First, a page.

Saturday, May 1, 2021

The failure of gated soccer as an example

Some of the richest soccer clubs in the world attempted a few days ago to create a gated soccer community (a closed "Super League"), and they failed. Soccer will remain unified for the time being, with all its imperfections, but unified. The gated community that the clubs led by Real Madrid president Florentino Pérez wanted to create, is not really different from other gated communities where the wealthy want to isolate themselves as much as possible from the surrounding poorer communities in neighbourhoods, education or health.

It is because soccer is unified (the most unified sport), that there are compensating mechanisms at a global level. For example. As Branko Milanovic explained in an article some years ago, the rule that links soccer stars to only one national team is a compensating mechanism, by which the top players of any country, who go to play for the best European clubs, have to return typically to their home country for games between national teams. This is a compensating mechanism because, although they get much better as individual players working in the best European institutions, they have to give back some of their talent to their relatively poor home country and their fans, in international games and world cups.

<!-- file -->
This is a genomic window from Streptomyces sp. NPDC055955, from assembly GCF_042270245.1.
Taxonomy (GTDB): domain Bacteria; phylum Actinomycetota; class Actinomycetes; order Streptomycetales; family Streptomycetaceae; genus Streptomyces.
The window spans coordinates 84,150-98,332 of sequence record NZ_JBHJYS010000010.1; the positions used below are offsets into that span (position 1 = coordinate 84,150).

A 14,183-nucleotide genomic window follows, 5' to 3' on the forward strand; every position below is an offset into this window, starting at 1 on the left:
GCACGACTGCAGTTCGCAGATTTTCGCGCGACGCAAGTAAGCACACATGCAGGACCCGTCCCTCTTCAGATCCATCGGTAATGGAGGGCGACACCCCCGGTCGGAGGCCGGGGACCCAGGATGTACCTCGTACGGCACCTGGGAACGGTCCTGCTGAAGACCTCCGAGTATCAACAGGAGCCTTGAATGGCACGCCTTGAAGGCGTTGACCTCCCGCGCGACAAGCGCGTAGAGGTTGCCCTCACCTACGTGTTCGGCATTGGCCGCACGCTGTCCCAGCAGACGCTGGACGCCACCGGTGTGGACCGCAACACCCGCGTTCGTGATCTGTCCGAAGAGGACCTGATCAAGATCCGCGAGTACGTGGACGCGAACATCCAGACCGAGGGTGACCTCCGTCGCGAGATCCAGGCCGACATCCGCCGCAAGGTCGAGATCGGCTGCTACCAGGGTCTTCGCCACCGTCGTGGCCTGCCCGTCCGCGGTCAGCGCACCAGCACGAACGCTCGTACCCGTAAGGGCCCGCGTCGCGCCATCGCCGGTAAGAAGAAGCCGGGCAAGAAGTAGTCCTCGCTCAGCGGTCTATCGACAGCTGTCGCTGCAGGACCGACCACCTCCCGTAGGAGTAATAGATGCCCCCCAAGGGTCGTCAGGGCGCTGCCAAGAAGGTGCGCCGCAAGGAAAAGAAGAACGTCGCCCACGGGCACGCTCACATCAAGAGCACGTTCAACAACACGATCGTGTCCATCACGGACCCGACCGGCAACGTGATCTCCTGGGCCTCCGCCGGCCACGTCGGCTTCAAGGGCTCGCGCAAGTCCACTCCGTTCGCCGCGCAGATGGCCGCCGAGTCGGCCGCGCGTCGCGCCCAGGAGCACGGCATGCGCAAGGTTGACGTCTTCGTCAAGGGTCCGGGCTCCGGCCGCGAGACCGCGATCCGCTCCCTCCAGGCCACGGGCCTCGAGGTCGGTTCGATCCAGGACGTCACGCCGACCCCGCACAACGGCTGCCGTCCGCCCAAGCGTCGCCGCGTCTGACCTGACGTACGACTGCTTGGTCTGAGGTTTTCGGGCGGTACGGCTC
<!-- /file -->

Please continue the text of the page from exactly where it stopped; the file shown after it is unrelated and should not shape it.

Notice that the poor in soccer do not want only money. In such a popular sport, the separation theorem does not hold. In other sectors, we may be happy being compensated with money, and then each of us do anything we want with the money. But in popular sports, that does not work so easily, because we do not only want to be paid in money, we really want to be paid in kind. We want to see our teams playing, winning and performing with the best stars. In global unified soccer, there is some money compensation (true, many times tainted by corruption), but the most important compensation is seeing your top players in your national team, or having the hope that any modest team has a remote chance of being among the best because of the promotion and relegation mechanism.

The current unified system is imperfect because of corruption and lack of regulation and supervision by an non-existent global government, but untying unification is worse: there is no other option but improving globalization. This removes one of the exits of Rodrik’s trilemma. We are in this together, like it or not.

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